Binge Eating Disorder and Male Athletes

Male on Pommel Horse representing binge eating disorder and male athletes fighting EDs

After years in sports, it came to my attention that male athletes had been overlooked when it came to eating disorders,” [1] says Rebecca McConville, a registered dietitian who specializes in helping athletes with food, weight, body image, and sports performance.

McConville, who has worked with both the University of Missouri Athletic Department and the Kansas City Chiefs, believes there are several misconceptions regarding binge eating disorder and male athletes and struggling with eating disorders. This includes the assumption that male athletes do not struggle with societal body image concerns.

However, both Mike Marjama [2], who played catcher for the Seattle Mariners and Patrick Devenney, who played tight-end with the Seattle Seahawks, have discussed the pressures male athletes face with body image. During the NFL draft, Devenny felt the need to look lean and muscular to improve his draft stock, “If you show up to the league looking like a gladiator, you literally —no joke—just made a couple hundred thousand dollars just by first impressions.” [4]

McConville lists two other assumptions often made about male athletes.

  • Assuming that male athletes in strength sports do not face weight pressures.
  • Dismissing disordered eating patterns in male athletes such as bingeing as normal

McConville notes, “For many of these male athletes, their behaviors around food had been normalized for their gender, making it that much more difficult to seek help.”

Not only do eating disorders among male athletes go unnoticed, but the training, schedule, and travel demands also set them up for bingeing.

Dr. Riley Nickols, a sport psychologist, certified eating disorder specialist, and director of The Victory Program at McCallum Place, states that several unique factors make male athletes vulnerable to binge-eating disorder.

Male athlete throwing the javelin“First is the significant energy demands and training required for sport. As a result of having greater muscle mass than non-athletes, athletes need to be especially proactive and consistent with their fueling (eating and drinking) throughout the day. If they are not meeting their energy needs, it will likely leave them feeling ravenous and make it difficult to be aware of, and responsive to, fullness cues.”

Additionally, Riley notes, the hectic schedule of an athlete can lead to binge eating. “With the rigor of practice, training, travel, and academic commitments happening at such a hectic pace, finding the food and time to properly fuel can be challenging and set up athletes to binge when food is available.”

Unfortunately, many times, these behaviors go unnoticed, are assumed to be normal, or the men, because eating disorders continue to carry the false stigma of being a female disorder, are fearful of seeking help.

If you are a competitive athlete and struggling with binge eating, you are not alone, and help is available.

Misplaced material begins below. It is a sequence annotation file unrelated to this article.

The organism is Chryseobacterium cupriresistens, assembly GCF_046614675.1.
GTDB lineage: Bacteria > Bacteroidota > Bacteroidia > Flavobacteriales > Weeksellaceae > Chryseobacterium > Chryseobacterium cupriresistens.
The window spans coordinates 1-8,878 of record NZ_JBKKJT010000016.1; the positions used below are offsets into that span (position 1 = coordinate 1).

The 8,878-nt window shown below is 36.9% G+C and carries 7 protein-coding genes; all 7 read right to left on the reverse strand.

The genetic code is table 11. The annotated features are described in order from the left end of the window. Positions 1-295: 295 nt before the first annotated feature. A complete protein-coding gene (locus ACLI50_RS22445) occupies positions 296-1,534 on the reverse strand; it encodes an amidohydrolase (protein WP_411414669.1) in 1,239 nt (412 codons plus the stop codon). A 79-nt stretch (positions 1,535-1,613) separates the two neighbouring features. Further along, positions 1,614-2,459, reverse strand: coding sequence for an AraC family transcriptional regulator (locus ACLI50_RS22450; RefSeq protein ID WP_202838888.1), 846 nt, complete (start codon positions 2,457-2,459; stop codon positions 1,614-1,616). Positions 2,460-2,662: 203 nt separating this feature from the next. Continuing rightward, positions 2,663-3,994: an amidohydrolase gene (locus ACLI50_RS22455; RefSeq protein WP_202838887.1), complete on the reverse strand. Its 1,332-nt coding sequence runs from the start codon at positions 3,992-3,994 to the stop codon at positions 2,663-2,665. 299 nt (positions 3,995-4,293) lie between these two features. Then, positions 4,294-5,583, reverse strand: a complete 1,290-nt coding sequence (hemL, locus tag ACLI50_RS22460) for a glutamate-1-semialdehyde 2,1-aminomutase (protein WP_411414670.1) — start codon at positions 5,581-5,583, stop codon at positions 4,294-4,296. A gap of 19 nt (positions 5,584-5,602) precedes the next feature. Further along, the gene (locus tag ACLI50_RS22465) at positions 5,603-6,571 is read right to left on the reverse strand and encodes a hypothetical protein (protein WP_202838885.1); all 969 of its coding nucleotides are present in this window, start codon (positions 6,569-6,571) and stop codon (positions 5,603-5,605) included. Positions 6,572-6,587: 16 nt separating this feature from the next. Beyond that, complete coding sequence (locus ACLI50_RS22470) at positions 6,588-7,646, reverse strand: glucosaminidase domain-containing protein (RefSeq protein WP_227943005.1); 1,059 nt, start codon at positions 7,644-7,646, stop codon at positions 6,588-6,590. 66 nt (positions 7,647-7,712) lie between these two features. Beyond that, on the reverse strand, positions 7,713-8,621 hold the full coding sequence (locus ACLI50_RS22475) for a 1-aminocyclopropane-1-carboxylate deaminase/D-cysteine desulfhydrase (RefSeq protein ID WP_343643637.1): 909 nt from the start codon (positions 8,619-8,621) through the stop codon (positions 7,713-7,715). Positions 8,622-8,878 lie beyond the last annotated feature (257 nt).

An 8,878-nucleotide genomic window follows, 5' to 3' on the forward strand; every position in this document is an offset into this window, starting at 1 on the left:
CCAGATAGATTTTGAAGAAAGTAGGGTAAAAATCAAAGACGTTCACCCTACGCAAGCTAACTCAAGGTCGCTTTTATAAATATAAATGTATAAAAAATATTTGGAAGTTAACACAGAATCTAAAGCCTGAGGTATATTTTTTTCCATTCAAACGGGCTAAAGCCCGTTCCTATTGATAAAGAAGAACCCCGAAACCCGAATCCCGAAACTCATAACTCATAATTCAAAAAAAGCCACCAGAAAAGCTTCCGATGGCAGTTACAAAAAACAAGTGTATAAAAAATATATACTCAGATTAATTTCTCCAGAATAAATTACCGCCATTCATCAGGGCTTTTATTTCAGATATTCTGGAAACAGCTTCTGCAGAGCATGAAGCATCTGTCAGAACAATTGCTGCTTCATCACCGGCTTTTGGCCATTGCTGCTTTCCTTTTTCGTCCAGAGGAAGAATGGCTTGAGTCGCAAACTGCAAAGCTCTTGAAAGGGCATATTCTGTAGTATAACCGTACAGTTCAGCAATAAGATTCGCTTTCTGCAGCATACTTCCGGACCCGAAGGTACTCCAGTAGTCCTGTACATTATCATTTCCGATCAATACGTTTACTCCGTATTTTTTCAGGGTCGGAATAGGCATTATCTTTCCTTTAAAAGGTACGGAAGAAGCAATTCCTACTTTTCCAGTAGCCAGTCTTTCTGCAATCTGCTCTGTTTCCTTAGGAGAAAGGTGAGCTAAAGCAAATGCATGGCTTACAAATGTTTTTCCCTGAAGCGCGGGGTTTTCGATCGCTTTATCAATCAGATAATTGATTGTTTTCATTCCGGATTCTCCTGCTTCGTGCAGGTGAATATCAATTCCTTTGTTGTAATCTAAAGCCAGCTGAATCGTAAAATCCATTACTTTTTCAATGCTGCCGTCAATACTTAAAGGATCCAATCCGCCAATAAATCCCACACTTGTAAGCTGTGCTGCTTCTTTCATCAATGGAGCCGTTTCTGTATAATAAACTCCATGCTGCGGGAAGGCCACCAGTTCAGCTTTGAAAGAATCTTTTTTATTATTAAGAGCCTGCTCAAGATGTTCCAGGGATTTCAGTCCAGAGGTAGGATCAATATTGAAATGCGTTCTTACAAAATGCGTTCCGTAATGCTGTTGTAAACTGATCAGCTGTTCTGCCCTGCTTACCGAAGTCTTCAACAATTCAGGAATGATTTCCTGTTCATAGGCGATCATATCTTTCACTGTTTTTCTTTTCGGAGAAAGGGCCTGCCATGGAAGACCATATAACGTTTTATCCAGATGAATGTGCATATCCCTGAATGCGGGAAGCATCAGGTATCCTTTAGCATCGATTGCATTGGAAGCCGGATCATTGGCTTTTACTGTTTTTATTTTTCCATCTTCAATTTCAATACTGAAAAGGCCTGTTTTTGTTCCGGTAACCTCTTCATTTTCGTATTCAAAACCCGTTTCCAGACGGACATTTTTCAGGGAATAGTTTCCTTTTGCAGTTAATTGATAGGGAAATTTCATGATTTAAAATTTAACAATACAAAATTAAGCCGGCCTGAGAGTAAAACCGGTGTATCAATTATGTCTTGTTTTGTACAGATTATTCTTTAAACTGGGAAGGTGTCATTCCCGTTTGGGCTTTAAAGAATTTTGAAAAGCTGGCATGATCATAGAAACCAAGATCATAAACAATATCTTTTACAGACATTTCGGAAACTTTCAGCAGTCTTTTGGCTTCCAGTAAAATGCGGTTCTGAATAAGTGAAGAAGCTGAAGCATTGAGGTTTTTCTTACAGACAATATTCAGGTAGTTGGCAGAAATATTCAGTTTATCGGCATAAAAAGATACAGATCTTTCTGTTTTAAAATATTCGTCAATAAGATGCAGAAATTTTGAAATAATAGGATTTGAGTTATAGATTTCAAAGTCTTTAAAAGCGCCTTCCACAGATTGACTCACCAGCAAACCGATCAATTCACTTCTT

REFERENCES:

[1] R. McConville, personal communication, November 25, 2019
Lelinwalla, M. (2019, February 25). This Major Leaguer Quit Baseball to Help [2] Men With Eating Disorders. Retrieved November 25, 2019, from https://www.menshealth.com/health/a22176584/mike-marjama-seattle-mariners-eating-disorder/.
[3] Burtka, J. (2019, August 30). Male athlete eating disorders often overlooked. Retrieved November 25, 2019, from https://globalsportmatters.com/health/2019/08/28/hidden-figures-male-athlete-eating-disorders-often-overlooked/.
[4] R. Nickols, personal communication, November 25, 2019


About the Author:

Travis Stewart Headshot PhotoTravis Stewart, LPC has been mentoring others since 1992 and became a Licensed Professional Counselor in 2005. His counseling approach is relational and creative, helping people understand their story while also building hope for the future. Travis has experience with a wide variety of issues which might lead people to seek out professional counseling help.

This includes special interest in helping those with compulsive and addictive behaviors such as internet and screen addiction, eating disorders, anxiety, and perfectionism. Specifically, he has worked with eating disorders since 2003 and has learned from many of the field’s leading experts. He has worked with hundreds of individuals facing life-threatening eating disorders in all levels of treatment. His website is wtravisstewart.com


The opinions and views of our guest contributors are shared to provide a broad perspective on eating disorders. These are not necessarily the views of Eating Disorder Hope, but an effort to offer a discussion of various issues by different concerned individuals.

We at Eating Disorder Hope understand that eating disorders result from a combination of environmental and genetic factors. If you or a loved one are suffering from an eating disorder, please know that there is hope for you, and seek immediate professional help.

Published November 29, 2019, on EatingDisorderHope.com
Reviewed & Approved on November 29, 2019, by Jacquelyn Ekern MS, LPC

About Baxter Ekern

Baxter is the Vice President of Ekern Enterprises, Inc. He is responsible for the operations of Eating Disorder Hope and ensuring that the website is functioning smoothly.